From the time John Suarez *12 was in junior high school, he was determined to become an engineer. There was one minor setback in his plan, however: “I was not a strong performer in math and science — those were actually my weaker subjects,” Suarez said.
Despite the fact that he got more B’s than A’s in science and math, Suarez remembers being fascinated by the subjects in elementary school — especially after his family got a Nintendo game console. He vividly remembers asking his father why the game system needed to be connected to the television and was amazed after his father explained that the Nintendo could convert the picture and sound into electricity before sending it to the television.
“I was in fourth grade and this was the most awesome thing I had ever heard in my life,” Suarez said. “And it really stuck with me. Twenty years later, I’m [an electrical engineer], and it’s really due to those kinds of conversations.”
Suarez buckled down in high school, spending most afternoons either studying formulas or teaching math and science concepts to other students as part of his job as a tutor. Suarez would later win two Excellence in Teaching awards during his time as a preceptor at Princeton; he credits his experience as a high school tutor as instrumental in not only solidifying his understanding of math and science but also sparking his interest in helping others, which he has carried with him throughout his life.
After earning a bachelor’s degree in mathematics from City College of New York and a master’s in electrical engineering from Rensselaer Polytechnic Institute, Suarez headed to Princeton to start his Ph.D. He credits Princeton with providing him tremendous learning opportunities and resources, allowing him to spend countless hours experimenting at his workstation in Professor Paul Prucnal’s lab, where he worked with state-of-the-art photonic tools.
Prucnal secured funding to collaborate on a project with engineers at Fort Monmouth, a former installation of the Department of the Army located about an hour from Princeton, and Suarez began travelling there several times a week. He ran conducted research there for his dissertation and was offered an Army research-engineer job a couple years later.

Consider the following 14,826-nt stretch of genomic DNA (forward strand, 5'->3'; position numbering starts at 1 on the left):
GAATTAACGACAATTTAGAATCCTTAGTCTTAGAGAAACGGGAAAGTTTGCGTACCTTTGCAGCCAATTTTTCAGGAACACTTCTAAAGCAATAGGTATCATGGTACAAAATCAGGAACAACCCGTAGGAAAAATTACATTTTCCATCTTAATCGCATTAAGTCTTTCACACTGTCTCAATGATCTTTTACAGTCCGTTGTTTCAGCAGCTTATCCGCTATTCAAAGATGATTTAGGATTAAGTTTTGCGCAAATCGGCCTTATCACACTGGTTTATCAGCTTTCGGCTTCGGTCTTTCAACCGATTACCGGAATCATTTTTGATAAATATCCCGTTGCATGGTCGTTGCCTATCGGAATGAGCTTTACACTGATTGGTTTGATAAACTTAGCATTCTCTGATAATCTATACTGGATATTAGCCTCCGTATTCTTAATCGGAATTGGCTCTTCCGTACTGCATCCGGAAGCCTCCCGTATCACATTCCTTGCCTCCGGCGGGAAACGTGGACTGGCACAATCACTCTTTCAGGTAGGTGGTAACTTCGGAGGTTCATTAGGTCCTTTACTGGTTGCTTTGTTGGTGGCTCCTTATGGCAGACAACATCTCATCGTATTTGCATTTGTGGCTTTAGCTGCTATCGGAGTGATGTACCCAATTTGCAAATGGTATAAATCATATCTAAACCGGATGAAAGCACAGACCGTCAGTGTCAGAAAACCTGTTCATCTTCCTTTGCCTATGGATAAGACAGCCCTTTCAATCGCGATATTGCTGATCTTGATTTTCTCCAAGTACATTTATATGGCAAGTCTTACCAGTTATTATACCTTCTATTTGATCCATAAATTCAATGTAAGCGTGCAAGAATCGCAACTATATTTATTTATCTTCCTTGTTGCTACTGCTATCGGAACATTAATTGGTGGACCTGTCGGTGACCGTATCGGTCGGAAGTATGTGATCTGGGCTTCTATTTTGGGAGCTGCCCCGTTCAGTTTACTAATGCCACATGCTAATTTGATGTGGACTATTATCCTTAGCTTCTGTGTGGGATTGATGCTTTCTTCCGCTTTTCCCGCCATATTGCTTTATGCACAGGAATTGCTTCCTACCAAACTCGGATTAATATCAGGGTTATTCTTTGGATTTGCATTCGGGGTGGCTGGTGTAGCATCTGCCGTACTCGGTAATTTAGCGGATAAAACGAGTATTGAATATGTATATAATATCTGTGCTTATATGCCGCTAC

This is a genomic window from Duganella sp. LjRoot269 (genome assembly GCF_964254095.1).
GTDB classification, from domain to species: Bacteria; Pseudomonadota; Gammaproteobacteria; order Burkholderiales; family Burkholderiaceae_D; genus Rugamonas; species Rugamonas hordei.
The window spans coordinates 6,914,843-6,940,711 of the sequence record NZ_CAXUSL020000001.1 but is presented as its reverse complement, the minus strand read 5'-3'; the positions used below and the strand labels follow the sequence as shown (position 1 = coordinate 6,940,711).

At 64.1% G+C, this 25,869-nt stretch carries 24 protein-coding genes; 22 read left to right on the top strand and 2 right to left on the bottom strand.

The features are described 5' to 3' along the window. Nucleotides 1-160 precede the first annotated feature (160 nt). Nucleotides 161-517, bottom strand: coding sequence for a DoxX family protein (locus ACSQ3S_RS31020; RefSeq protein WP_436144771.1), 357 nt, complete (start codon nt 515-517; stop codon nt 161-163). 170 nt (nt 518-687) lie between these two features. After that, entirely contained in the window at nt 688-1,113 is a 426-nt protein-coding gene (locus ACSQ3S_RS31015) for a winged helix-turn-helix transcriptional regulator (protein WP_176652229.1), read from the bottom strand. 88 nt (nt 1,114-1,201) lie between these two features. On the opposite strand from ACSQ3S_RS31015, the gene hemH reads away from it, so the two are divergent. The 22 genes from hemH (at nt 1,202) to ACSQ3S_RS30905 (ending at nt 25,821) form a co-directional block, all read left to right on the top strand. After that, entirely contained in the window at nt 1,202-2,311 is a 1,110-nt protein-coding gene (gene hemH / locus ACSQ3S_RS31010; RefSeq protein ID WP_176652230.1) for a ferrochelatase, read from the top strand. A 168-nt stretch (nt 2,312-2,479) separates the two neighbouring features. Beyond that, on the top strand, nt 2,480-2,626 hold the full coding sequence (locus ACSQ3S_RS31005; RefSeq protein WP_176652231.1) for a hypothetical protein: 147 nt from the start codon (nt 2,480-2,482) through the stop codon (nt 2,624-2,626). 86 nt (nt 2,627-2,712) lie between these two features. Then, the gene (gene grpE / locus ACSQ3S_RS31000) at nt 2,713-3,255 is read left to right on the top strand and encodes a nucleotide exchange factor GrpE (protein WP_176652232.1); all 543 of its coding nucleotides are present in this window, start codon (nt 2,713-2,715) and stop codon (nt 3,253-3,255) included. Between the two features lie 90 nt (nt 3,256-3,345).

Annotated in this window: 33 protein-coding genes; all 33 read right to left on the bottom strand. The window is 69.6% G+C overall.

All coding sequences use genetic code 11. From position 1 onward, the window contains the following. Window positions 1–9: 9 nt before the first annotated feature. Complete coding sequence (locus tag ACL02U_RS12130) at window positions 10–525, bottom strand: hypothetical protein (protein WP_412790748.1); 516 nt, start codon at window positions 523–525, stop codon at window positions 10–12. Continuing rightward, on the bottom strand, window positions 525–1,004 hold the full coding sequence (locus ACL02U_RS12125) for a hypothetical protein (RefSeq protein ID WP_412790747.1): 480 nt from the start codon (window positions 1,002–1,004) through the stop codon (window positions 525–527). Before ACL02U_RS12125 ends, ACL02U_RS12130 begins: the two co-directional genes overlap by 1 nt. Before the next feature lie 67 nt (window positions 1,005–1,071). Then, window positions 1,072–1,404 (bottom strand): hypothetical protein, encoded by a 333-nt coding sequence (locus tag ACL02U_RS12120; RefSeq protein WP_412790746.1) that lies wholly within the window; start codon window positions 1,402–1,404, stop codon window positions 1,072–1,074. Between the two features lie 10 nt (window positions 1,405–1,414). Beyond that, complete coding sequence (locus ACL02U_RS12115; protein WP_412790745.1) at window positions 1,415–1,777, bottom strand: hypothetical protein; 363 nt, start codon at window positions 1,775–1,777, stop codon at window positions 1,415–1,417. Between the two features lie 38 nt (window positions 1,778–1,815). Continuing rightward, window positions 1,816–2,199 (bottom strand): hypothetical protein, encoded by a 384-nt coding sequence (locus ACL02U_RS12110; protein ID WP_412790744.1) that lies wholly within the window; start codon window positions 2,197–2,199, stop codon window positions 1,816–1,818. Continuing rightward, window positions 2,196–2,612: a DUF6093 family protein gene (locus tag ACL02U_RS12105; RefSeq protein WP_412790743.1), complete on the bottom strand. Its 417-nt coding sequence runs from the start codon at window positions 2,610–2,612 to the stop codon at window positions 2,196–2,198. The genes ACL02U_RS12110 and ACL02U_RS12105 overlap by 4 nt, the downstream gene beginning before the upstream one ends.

Today, Suarez performs research for technology that will enable U.S. soldiers to communicate better. He works on the hardware side of things, designing electronics for radio and optical systems that are compact, lightweight, and portable.
Last month, he was honored with the U.S. Department of the Army Commander’s Award for Civilian Service, recognizing the quality work he has done for the Army — and for his volunteer work mentoring teenagers and young adults interested in pursuing careers in STEM.
During the last several years, Suarez has traveled back to New York to help students at City College with undergraduate research projects. He’s also volunteered at conferences for high school students in the Washington, D.C., area, talking to students about STEM careers. He has served as a judge at the Junior Science and Humanities Symposium, where high school students present research and projects to compete for scholarships for college. And he’s worked with the Boy and Girl Scouts, conducting demonstrations at STEM in Scouting Day and speaking with the scouts about working in STEM. Last year, he was recognized as a 2015 STEM Military/Civilian Hero for his commitment to “protecting the warfighter and promoting education and outreach” during the annual Hispanic Engineers National Achievement Awards Conference.
“The most important thing that I hope [young adults take away] is that if you really set goals, you can achieve them,” Suarez said. “And a big reason why I’m able to [be successful] is because I had some good teachers myself back in the day, so I think it’s important to give back.”